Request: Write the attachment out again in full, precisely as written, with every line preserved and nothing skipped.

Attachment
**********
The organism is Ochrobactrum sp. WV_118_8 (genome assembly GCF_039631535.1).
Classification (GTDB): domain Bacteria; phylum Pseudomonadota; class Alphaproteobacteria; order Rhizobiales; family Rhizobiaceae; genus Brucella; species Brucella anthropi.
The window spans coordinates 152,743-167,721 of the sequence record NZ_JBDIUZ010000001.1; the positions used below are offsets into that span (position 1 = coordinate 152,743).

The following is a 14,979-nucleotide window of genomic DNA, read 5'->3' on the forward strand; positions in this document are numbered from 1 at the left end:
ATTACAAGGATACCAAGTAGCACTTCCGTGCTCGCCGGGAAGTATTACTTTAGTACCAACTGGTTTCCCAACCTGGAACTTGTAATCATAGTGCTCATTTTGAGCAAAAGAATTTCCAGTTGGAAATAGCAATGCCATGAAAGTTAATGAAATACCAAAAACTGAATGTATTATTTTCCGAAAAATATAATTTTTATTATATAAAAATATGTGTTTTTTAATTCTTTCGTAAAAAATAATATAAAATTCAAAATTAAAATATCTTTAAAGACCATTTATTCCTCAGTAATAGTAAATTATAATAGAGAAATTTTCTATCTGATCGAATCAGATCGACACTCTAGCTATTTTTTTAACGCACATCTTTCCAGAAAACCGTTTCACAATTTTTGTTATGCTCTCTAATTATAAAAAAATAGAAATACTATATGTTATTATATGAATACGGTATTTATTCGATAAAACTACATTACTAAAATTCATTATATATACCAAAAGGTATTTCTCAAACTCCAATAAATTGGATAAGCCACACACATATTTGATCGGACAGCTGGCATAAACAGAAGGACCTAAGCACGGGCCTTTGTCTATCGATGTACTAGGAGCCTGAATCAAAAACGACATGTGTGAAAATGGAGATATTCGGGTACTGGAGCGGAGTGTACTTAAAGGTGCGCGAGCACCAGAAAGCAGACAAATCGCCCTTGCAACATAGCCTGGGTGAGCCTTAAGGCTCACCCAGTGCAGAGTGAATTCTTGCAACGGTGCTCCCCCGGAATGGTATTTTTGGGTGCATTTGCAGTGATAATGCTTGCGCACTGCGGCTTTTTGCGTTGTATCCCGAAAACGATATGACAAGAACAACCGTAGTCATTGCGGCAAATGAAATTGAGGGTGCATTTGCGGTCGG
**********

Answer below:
The organism is Ochrobactrum sp. WV_118_8 (genome assembly GCF_039631535.1).
Classification (GTDB): domain Bacteria; phylum Pseudomonadota; class Alphaproteobacteria; order Rhizobiales; family Rhizobiaceae; genus Brucella; species Brucella anthropi.
The window spans coordinates 152,743-167,721 of the sequence record NZ_JBDIUZ010000001.1; the positions used below are offsets into that span (position 1 = coordinate 152,743).

The following is a 14,979-nucleotide window of genomic DNA, read 5'->3' on the forward strand; positions in this document are numbered from 1 at the left end:
ATTACAAGGATACCAAGTAGCACTTCCGTGCTCGCCGGGAAGTATTACTTTAGTACCAACTGGTTTCCCAACCTGGAACTTGTAATCATAGTGCTCATTTTGAGCAAAAGAATTTCCAGTTGGAAATAGCAATGCCATGAAAGTTAATGAAATACCAAAAACTGAATGTATTATTTTCCGAAAAATATAATTTTTATTATATAAAAATATGTGTTTTTTAATTCTTTCGTAAAAAATAATATAAAATTCAAAATTAAAATATCTTTAAAGACCATTTATTCCTCAGTAATAGTAAATTATAATAGAGAAATTTTCTATCTGATCGAATCAGATCGACACTCTAGCTATTTTTTTAACGCACATCTTTCCAGAAAACCGTTTCACAATTTTTGTTATGCTCTCTAATTATAAAAAAATAGAAATACTATATGTTATTATATGAATACGGTATTTATTCGATAAAACTACATTACTAAAATTCATTATATATACCAAAAGGTATTTCTCAAACTCCAATAAATTGGATAAGCCACACACATATTTGATCGGACAGCTGGCATAAACAGAAGGACCTAAGCACGGGCCTTTGTCTATCGATGTACTAGGAGCCTGAATCAAAAACGACATGTGTGAAAATGGAGATATTCGGGTACTGGAGCGGAGTGTACTTAAAGGTGCGCGAGCACCAGAAAGCAGACAAATCGCCCTTGCAACATAGCCTGGGTGAGCCTTAAGGCTCACCCAGTGCAGAGTGAATTCTTGCAACGGTGCTCCCCCGGAATGGTATTTTTGGGTGCATTTGCAGTGATAATGCTTGCGCACTGCGGCTTTTTGCGTTGTATCCCGAAAACGATATGACAAGAACAACCGTAGTCATTGCGGCAAATGAAATTGAGGGTGCATTTGCGGTCGG